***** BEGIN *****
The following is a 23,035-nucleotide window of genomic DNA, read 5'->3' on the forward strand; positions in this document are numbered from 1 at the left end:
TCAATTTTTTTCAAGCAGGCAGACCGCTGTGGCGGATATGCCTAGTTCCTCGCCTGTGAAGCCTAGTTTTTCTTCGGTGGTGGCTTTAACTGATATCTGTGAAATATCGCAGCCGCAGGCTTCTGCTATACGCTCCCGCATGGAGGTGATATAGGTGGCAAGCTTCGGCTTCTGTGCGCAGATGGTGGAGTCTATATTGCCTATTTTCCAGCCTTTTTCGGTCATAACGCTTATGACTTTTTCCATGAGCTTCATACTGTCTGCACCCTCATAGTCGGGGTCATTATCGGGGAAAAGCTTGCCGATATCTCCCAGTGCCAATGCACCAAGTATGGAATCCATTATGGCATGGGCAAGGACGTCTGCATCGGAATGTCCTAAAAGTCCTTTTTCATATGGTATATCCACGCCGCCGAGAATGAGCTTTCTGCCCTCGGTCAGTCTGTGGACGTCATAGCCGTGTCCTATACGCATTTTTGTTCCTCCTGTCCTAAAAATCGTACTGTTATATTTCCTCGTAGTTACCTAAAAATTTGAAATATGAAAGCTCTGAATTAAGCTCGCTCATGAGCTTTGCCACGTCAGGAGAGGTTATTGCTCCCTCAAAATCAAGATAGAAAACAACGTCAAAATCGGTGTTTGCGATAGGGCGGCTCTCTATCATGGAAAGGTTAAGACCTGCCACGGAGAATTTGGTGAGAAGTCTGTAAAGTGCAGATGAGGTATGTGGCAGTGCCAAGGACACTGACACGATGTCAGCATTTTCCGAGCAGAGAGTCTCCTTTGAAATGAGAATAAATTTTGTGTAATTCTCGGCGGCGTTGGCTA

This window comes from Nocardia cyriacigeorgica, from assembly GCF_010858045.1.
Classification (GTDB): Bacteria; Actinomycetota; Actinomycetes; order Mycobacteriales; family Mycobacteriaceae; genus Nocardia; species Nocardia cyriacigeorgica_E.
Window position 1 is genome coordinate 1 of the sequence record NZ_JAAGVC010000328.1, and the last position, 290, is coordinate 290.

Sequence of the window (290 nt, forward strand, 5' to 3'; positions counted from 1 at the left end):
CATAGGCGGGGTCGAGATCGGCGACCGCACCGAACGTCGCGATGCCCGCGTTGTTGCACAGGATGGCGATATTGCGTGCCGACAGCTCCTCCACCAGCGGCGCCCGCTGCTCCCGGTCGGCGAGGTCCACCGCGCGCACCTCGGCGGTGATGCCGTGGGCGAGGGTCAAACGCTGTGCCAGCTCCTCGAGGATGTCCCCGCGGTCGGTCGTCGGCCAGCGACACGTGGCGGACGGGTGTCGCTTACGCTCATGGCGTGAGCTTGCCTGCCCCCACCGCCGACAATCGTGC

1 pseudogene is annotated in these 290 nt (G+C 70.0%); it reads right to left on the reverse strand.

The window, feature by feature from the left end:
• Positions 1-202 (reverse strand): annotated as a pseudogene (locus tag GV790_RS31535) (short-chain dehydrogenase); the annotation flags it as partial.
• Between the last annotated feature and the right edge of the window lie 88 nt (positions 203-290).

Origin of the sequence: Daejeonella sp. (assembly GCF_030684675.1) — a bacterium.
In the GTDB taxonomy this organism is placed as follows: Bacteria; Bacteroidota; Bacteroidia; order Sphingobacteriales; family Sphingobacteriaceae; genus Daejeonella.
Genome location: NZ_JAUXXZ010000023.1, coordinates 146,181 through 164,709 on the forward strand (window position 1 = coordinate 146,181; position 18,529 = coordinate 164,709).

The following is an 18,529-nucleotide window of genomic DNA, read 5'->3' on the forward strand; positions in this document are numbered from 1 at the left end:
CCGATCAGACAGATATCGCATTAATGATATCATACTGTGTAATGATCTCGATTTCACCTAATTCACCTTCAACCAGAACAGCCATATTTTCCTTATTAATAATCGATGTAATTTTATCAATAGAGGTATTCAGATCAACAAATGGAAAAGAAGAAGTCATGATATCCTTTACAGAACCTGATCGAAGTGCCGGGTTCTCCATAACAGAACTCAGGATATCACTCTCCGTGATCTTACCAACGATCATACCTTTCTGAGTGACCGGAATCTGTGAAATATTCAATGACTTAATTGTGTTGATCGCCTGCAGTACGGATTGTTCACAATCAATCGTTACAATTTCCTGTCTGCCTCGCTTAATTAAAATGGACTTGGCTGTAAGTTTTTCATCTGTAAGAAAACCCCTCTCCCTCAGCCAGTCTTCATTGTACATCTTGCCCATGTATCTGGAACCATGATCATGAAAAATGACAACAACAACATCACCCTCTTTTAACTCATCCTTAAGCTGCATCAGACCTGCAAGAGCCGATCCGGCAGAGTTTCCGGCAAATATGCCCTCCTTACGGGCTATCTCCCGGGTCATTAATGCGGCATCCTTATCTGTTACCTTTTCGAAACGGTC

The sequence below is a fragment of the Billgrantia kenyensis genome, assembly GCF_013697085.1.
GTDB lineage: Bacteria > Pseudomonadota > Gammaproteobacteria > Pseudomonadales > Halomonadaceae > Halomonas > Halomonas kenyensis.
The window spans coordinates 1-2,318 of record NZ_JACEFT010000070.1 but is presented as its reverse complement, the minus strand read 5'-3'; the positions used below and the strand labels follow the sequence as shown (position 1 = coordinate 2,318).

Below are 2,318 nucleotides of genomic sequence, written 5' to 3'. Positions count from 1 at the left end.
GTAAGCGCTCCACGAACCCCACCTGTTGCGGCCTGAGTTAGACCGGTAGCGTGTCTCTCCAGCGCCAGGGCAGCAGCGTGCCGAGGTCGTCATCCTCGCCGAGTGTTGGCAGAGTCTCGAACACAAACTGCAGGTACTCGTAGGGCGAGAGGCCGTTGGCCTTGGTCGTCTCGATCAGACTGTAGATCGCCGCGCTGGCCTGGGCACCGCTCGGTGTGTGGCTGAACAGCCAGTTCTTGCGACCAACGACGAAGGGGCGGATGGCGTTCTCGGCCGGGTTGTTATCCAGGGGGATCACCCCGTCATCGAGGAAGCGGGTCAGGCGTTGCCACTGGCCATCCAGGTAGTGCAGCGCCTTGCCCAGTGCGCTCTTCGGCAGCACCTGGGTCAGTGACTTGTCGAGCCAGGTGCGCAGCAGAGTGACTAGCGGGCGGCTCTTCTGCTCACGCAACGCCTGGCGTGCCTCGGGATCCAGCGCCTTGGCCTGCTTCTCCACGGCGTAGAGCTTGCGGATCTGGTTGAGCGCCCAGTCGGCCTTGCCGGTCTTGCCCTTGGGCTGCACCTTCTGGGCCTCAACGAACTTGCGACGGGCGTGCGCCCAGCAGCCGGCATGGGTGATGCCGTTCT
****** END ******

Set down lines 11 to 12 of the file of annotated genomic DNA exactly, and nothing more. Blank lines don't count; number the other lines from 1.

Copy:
• Between the last annotated feature and the right edge of the window lie 88 nt (positions 203-290).

Origin of the sequence: Daejeonella sp. (assembly GCF_030684675.1) — a bacterium.